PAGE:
4. One of my favourite characters in the book is Syl. What do you think of her and her development throughout the course of this book?
I think we're far along enough in the book for me to confess that at first she reminded me of Tinkerbell.  This was not a positive thing for me.  Luckily she changed and matured enough to help me to let go of that image of her.  I like her more as she gains more wisdom, but at the same time it's somewhat poignant to see her grasp the dark side of life and of human nature. 

5. And, the big question, what do you think is going to happen in the last section? Any predictions?
I have already finished, but I will predict that I will be happily reading the book again before the next one comes out.


  1. I would also like to know more about Gavilar since there were some strong hints that he wasn't honest. And I would like to know what his last words meant.

    I can see why you have a crush on Kaladin. He seems like the whole package :)

    I loved your comment that the characters are looking for an anchor in life. That is a good observation.

  2. Yes, I have a crush too! :)

    That is so funny we both thought of Tinkerbell.

    I can't wait to explore the sibling thing some more.

  3. Well, you are in good company. I think most of us did that same thing, pressed on until the end. It was just too fantastic at that point to even think about stopping.

    I think the Codes, and the Ideals that Kaladin begins to quote are interesting devices because they can be used honorably, like Dalinar or Kaladin are trying to do or they can be used in the wrong way or just become so routine that they aren't practiced for the right reason anymore, which is I think a good parallel to morals, ethics, the basic tenants of faith, etc in the real world. I am one of those people who believe there are absolutes, regardless of whether a person believes in them or not. It is important that we love each other, serving is important and vital, etc. But those things can become lifeless platitudes over time unless a person approaches them with passion and wisdom. I like how Sanderson is exploring all these things without removing the focus from the characters and their stories.

    I thought a bit of Tinkerbell too, but I like Tinkerbell so that didn't bother me. Glad to see that Syl has become a more dimensional character.

  4. It's kind of sad--I nearly forgot about Gavilar's last words, I guess because they were about 1,000 pages ago, lol! I wonder how many other things are hiding somewhere in my brain. I do remember wondering if the "most important words a man can say" was the motto "Life before death, ..." or if it's something else yet to come.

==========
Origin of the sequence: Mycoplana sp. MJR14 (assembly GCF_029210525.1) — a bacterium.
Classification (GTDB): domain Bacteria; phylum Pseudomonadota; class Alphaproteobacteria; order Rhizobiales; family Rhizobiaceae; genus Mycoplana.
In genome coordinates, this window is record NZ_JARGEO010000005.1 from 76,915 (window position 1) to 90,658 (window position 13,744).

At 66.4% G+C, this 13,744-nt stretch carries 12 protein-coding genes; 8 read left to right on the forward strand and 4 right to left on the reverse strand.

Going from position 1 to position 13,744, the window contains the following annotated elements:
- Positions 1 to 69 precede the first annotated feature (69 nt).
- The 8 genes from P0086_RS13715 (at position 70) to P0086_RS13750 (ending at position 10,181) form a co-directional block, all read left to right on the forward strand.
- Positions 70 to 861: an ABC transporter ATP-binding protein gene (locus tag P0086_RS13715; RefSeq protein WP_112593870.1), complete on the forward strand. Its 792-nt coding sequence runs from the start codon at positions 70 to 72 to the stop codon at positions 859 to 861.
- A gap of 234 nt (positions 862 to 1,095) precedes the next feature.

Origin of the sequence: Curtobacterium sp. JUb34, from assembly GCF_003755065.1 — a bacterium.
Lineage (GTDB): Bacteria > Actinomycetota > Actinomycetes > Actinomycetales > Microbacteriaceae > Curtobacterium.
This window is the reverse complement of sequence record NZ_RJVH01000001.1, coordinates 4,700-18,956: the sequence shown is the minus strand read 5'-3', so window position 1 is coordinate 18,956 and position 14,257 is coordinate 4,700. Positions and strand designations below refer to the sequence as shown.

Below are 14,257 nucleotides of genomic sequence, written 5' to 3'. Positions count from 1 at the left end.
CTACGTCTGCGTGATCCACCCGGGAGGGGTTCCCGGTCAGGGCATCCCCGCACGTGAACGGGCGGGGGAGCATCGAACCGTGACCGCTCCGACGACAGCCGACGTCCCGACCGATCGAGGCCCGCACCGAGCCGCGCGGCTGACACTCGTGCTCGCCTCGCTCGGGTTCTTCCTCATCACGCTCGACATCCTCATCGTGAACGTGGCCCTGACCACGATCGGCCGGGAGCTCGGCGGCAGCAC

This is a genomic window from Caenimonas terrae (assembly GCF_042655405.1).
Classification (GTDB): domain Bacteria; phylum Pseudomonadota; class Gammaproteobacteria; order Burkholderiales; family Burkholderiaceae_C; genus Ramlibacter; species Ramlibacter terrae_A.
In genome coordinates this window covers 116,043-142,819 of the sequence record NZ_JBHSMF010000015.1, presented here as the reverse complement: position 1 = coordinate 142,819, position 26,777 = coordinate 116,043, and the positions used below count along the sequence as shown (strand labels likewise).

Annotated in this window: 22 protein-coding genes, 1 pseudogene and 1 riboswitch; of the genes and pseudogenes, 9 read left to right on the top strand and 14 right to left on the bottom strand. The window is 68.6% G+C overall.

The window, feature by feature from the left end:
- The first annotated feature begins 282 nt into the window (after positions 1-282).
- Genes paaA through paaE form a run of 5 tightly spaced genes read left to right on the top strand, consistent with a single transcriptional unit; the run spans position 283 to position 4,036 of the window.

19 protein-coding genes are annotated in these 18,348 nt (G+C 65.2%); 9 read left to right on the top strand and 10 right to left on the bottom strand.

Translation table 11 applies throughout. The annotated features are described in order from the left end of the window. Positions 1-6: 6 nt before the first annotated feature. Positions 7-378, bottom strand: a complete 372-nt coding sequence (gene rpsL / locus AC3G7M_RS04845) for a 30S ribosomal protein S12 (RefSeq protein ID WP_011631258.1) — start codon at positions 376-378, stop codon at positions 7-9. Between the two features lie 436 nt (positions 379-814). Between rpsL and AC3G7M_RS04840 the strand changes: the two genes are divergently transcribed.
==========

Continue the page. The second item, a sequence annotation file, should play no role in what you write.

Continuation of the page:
5. Glad I'm not the only one crushing! I'm fickle, though. I can see myself possibly moving on to Renarin...

  6. True. But then again pretty much all the characters in Neverland are a bit shallow as they never want to grow up.

  7. Very true. I think most anything can become meaningless over time as we take certain things for granted. And then things happen in our lives that inspire us or sometimes push us to renew our faith or conviction in our ideals. Many of these characters are experiencing some sort of catalyst that is bringing them to that.
    Since you thought of Tinkerbell too, I'm glad you're a fan! She's just a bit too shallow and jealous for me. Hopefully I won't kill her by saying that. Clap, clap, clap.

  8. Great point about Gavilar being less than honorable. I had forgotten about that. Surely his character will become more flushed out throughout the subsequent books.

  9. I'm anxious to find out more about him and many other characters. When I started this book I was afraid to get into a series of ten, long books. Now I am just purely excited and will not mind at all rereading them as each new book comes out (since my memory is so bad.)

  10. Me either. I'm an awful lot like Peter Pan in that sense.

  11. I don't really want to grow up myself. Maybe Tink and I have more in common than I think.

  12. I would think so too. And I had forgotten all about his last words. They were kind of lost in the drama at the end of the book. I imagine those will come into play again at some point.